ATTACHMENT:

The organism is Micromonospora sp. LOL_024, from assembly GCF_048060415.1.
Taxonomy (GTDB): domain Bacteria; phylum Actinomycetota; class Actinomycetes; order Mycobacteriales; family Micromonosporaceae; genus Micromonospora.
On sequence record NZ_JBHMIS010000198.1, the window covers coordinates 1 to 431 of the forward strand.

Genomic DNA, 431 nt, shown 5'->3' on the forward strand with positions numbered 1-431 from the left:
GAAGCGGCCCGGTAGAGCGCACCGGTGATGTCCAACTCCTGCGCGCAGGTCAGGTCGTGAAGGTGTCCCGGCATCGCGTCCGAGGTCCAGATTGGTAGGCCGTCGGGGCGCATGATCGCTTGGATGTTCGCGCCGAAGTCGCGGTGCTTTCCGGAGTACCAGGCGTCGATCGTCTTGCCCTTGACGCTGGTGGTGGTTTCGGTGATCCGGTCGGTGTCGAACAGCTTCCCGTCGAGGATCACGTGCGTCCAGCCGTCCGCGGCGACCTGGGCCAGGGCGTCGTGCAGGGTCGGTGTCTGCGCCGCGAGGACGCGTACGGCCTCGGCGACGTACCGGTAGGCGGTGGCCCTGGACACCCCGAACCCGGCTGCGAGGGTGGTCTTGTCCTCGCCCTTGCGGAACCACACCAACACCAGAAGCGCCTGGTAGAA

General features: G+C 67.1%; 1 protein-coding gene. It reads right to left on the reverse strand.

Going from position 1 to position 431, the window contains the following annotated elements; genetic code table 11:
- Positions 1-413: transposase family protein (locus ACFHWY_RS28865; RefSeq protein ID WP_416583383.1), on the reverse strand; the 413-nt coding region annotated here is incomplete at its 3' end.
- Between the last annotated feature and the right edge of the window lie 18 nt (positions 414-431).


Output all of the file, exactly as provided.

The organism is Micromonospora sp. LOL_024, from assembly GCF_048060415.1.
Taxonomy (GTDB): domain Bacteria; phylum Actinomycetota; class Actinomycetes; order Mycobacteriales; family Micromonosporaceae; genus Micromonospora.
On sequence record NZ_JBHMIS010000198.1, the window covers coordinates 1 to 431 of the forward strand.

Genomic DNA, 431 nt, shown 5'->3' on the forward strand with positions numbered 1-431 from the left:
GAAGCGGCCCGGTAGAGCGCACCGGTGATGTCCAACTCCTGCGCGCAGGTCAGGTCGTGAAGGTGTCCCGGCATCGCGTCCGAGGTCCAGATTGGTAGGCCGTCGGGGCGCATGATCGCTTGGATGTTCGCGCCGAAGTCGCGGTGCTTTCCGGAGTACCAGGCGTCGATCGTCTTGCCCTTGACGCTGGTGGTGGTTTCGGTGATCCGGTCGGTGTCGAACAGCTTCCCGTCGAGGATCACGTGCGTCCAGCCGTCCGCGGCGACCTGGGCCAGGGCGTCGTGCAGGGTCGGTGTCTGCGCCGCGAGGACGCGTACGGCCTCGGCGACGTACCGGTAGGCGGTGGCCCTGGACACCCCGAACCCGGCTGCGAGGGTGGTCTTGTCCTCGCCCTTGCGGAACCACACCAACACCAGAAGCGCCTGGTAGAA

General features: G+C 67.1%; 1 protein-coding gene. It reads right to left on the reverse strand.

Going from position 1 to position 431, the window contains the following annotated elements; genetic code table 11:
- Positions 1-413: transposase family protein (locus ACFHWY_RS28865; RefSeq protein ID WP_416583383.1), on the reverse strand; the 413-nt coding region annotated here is incomplete at its 3' end.
- Between the last annotated feature and the right edge of the window lie 18 nt (positions 414-431).